“Location,” part four, closes the collection by having essays that move beyond traditional four-year institutions. Rasmussen and Reid consider questions around transfer and equal opportunity at their two-year college. Whithaus, in the next essay, considers how “localized assessments can attend to fairness, as well as validity and reliability,” not only face-to-face but online and in hybrid classes as well (p. 213). Rhodes, in the final essay of part four and in this edited collection, discusses accreditation as something that can, and should, “affirm institutional commitment to fairness for students’ access to, and achievement of, quality learning” (p. 225).

Taken together, there were parts of this collection that strongly resonated with me. A disability-as-insight approach for multimodal assessment (Osorio) helps me consider the ways I can construct my classrooms and assignments to best help all learners succeed, especially students who learn in non-normative ways. Mya Poe’s essay was also illuminating as she illustrated the racial harm that placement tests can have on certain students. And Hogrefe and Briller, in their essay on an architecture writing program, provided a wonderful message for any teacher or program director to take away: to have authenticity of curriculum, “students [should be] placed at the center of our efforts and treated as colleagues” (p. 170).

On the other hand, the essays in this collection that had a focus on using rubrics weren’t, for me, all that convincing. Those authors claimed that rubrics can be fair because they are transparent for students. However, I question this claim, and I wonder how transparent racially situated biases can be through the use of rubrics. Furthermore, in my experience, rubrics seem to erase individuality, not promote diverse thinking. If fairness is the goal, rubrics seem to hinder that outcome.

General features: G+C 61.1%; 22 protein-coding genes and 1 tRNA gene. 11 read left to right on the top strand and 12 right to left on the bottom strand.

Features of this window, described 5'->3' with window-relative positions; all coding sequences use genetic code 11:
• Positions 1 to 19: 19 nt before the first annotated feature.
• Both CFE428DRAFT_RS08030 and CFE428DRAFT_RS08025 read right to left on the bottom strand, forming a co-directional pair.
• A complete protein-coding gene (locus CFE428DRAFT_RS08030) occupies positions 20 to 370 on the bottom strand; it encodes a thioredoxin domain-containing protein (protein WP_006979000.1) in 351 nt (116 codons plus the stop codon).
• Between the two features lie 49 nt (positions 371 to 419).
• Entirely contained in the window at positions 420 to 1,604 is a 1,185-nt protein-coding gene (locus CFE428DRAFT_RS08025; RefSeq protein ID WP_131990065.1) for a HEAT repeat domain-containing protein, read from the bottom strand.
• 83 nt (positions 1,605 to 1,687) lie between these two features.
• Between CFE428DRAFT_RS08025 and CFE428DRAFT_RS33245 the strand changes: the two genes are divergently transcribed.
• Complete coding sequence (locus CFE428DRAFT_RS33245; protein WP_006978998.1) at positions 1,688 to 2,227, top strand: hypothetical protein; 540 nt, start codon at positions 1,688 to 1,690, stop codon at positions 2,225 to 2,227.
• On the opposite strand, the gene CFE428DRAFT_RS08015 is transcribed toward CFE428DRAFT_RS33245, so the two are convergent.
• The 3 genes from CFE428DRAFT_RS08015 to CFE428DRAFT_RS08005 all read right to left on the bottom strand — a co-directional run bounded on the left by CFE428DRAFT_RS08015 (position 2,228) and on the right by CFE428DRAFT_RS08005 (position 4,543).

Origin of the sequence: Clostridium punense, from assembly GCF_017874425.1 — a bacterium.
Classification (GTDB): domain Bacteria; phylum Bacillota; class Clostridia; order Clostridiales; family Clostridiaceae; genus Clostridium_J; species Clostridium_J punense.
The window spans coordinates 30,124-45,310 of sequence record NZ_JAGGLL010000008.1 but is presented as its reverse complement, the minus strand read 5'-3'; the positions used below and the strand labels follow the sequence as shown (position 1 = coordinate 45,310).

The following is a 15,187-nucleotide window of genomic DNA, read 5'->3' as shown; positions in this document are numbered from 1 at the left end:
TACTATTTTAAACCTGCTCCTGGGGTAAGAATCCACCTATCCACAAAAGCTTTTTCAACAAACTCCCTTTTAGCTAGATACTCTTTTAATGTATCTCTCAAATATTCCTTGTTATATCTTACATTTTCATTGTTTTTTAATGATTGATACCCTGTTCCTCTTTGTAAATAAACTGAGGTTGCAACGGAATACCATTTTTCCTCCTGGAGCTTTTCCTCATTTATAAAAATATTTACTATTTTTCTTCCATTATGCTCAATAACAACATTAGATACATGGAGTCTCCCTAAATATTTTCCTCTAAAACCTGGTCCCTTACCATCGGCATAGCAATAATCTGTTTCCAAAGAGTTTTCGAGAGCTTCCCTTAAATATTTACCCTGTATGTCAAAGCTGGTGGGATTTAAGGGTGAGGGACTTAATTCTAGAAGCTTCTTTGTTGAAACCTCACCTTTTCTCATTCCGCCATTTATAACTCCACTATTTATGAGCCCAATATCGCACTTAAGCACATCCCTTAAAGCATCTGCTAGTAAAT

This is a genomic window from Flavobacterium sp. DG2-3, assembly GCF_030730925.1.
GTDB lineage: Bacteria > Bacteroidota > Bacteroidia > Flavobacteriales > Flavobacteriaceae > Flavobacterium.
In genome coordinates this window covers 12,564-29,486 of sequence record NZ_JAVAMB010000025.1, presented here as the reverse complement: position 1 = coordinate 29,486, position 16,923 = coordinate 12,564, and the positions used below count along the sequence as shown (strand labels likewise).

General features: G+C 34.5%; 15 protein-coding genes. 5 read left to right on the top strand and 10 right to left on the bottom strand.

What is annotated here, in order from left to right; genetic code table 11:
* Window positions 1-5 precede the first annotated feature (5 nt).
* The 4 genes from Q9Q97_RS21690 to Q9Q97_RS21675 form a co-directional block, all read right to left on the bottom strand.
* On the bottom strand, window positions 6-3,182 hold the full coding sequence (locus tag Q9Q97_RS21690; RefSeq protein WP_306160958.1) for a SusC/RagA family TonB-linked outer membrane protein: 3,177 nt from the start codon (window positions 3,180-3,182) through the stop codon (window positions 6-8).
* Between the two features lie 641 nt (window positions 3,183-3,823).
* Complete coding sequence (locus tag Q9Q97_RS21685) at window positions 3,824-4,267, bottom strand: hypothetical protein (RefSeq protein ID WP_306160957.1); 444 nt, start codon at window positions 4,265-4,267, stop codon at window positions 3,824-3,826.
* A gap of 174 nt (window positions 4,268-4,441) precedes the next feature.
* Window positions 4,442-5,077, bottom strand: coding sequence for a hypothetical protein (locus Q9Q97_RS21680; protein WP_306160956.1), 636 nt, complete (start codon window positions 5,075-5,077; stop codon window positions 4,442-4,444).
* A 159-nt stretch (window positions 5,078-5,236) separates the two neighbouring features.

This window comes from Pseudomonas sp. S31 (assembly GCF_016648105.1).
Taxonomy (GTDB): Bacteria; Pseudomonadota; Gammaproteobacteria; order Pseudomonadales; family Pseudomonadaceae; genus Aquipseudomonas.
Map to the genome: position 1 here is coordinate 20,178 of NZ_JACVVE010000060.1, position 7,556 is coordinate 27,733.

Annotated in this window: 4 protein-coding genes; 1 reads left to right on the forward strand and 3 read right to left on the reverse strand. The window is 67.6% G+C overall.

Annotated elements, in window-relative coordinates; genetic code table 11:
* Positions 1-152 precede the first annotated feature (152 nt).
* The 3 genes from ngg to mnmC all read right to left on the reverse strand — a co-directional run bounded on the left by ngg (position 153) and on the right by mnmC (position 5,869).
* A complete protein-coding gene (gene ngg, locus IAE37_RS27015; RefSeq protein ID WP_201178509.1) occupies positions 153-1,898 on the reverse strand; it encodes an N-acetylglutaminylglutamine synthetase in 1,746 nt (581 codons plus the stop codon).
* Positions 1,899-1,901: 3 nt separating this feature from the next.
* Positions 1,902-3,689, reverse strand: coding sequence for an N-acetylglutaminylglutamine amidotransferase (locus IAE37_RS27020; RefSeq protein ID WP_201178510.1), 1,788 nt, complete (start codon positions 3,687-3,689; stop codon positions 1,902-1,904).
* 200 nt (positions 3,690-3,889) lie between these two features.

With that noted, the conversations in this book centered on fairness and assessment are crucial for our field and others to have. Any rhetoric and writing studies scholar can find engaging ideas here, but I’d specifically recommend this collection to new rhet/comp scholars entering the field and/or to those in other disciplines wanting to integrate writing into their programs—and, by extension, assessment of that writing—with the aim of being fair.


Blum, S. (2020). Ungrading: Why rating students undermines learning (and what to do instead). West Virginia University Press.

Inoue, A. B. (2019). Labor-based grading contracts: Building equity and inclusion in the compassionate writing classroom. WAC Clearinghouse

Nguyen, M. (2022). [Review of the book Ungrading: Why rating students undermines learning (and what to do instead)]. The Journal of Writing Assessment Reading List.